Even if you're great at teaching math, it's ok to outsource it! Amy from Rock Your Homeschool is a self-described math nerd (she took Calculus 3 in college for fun!) and has learned some important lessons over her past 9 years of homeschooling: "One of those lessons is that it is that it's totally okay to outsource certain subjects. You don't have to do it all, especially when you're trying to homeschool multiple ages!"
I love what Sarah from Techie Homeschool Mom had to say about this: "Teaching math in your homeschool (especially for high school levels) doesn't have to be scary! Outsourcing to online learning is a great option, and has many advantages over traditional book learning. Online courses are usually taught by experienced teachers, teaching what they know and love. Most lessons are self-paced, meaning your kids can learn on their own schedule and work to mastery. And, instead of taking on all the responsibilities as "teacher", you are more free to come alongside your kids as their guide. Online learning isn't going anywhere, and as your homeschooler takes online classes, they are learning HOW to learn online which is a skill they will need throughout their life."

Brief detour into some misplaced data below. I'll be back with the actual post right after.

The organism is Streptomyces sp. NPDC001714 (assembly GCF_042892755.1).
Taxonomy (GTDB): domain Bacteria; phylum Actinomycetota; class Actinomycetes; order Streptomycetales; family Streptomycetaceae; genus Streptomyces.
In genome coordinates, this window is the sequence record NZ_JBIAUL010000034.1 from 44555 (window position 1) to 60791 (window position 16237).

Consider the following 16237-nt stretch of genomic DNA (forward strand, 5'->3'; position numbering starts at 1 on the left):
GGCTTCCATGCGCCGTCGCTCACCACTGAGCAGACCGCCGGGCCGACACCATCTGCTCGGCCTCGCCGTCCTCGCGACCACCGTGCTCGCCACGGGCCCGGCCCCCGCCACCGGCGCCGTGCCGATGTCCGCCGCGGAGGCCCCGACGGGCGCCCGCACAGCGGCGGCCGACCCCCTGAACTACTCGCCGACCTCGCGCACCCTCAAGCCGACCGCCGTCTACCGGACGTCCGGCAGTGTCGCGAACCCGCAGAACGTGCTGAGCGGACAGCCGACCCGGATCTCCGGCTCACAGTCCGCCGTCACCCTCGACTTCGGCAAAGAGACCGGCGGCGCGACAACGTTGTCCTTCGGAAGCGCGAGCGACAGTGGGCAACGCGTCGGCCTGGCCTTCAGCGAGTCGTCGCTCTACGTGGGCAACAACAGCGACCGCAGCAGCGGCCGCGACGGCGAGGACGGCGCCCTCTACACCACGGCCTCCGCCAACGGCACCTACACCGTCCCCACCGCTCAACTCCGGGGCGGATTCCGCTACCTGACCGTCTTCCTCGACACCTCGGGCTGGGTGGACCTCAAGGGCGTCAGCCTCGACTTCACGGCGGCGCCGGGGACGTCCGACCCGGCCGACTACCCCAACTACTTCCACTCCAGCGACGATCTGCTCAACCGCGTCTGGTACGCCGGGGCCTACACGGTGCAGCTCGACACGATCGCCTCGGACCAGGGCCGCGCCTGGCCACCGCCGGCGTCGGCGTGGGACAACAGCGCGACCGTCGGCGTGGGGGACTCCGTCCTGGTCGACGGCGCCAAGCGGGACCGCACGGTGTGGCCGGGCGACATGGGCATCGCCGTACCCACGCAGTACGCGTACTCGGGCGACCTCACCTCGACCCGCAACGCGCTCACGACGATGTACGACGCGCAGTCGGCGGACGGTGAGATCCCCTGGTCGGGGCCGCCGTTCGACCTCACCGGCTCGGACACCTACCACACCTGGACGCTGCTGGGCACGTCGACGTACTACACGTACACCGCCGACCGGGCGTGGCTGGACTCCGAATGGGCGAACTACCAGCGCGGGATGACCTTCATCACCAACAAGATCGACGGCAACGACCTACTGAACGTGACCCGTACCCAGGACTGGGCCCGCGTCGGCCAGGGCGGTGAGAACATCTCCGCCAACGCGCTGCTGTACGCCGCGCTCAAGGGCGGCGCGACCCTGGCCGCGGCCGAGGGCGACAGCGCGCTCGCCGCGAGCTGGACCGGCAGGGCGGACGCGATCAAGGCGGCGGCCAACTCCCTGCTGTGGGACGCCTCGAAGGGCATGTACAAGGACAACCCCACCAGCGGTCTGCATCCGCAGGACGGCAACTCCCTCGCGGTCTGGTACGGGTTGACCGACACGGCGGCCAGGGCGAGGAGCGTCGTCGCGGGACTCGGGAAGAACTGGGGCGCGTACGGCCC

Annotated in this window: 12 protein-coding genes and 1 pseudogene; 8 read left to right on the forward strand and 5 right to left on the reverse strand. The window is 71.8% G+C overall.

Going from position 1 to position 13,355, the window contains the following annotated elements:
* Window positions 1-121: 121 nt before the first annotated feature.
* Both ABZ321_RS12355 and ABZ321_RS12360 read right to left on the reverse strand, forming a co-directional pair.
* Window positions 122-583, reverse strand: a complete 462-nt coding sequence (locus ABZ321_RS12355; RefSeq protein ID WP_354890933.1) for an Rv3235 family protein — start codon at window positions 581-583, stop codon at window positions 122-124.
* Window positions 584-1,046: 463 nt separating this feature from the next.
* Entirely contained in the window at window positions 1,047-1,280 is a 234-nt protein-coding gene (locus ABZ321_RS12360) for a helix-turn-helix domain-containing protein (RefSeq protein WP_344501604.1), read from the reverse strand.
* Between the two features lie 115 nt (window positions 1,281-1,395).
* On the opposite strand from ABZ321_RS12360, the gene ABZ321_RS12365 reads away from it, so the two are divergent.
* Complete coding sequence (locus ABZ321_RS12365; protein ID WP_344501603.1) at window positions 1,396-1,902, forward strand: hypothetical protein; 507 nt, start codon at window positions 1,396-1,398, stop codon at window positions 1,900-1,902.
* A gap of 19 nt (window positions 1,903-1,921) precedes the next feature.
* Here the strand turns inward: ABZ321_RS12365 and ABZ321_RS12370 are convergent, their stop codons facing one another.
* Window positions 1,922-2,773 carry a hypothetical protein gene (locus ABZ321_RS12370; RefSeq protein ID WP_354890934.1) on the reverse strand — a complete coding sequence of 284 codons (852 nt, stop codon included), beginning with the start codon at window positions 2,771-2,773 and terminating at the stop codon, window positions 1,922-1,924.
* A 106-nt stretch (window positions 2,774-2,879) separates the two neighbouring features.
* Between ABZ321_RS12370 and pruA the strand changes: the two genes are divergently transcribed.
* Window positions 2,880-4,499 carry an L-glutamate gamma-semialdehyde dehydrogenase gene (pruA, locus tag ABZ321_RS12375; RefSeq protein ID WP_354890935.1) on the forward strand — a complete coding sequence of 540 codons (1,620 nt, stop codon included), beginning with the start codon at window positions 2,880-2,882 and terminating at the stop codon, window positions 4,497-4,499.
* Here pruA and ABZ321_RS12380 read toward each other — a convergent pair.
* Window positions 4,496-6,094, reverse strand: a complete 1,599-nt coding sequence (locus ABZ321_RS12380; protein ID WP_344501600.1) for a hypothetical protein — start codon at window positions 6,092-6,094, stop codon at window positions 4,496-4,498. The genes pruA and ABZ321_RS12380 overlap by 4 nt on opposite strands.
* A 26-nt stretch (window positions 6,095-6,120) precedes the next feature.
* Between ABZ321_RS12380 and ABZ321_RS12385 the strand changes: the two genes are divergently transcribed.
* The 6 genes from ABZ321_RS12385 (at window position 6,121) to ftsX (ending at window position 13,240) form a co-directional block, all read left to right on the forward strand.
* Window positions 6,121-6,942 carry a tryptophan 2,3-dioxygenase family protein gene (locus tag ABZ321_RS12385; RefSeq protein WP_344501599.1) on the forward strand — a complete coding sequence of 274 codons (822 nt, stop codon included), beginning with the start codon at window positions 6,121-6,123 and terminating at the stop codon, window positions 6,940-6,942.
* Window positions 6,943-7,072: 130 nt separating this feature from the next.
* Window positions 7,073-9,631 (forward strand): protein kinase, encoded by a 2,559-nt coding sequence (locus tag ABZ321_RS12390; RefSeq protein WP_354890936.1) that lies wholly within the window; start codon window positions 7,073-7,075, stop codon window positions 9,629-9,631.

There are so many advantages to an online math curriculum, but there are so many to choose from. You'll want to do your research and decide which one best meets your needs. Here are a few helpful reviews of resources to help you get started:
2) Find Ways to Supplement Your Math Curriculum
I've lost track of the number of different textbooks and online resources I've used over my teaching career, but I can say that I've had to supplement each one. It's rare to find a one-size-fits-all curriculum that's going to be exactly what you need.
Amanda from Wander Homeschooling recommends using your curriculum as a guide and to tweak when needed. I also liked her advice to take breaks and cut lessons in half when your child is feeling overwhelmed. Flexibility and the ability to supplement the material are just a few great things about homeschooling!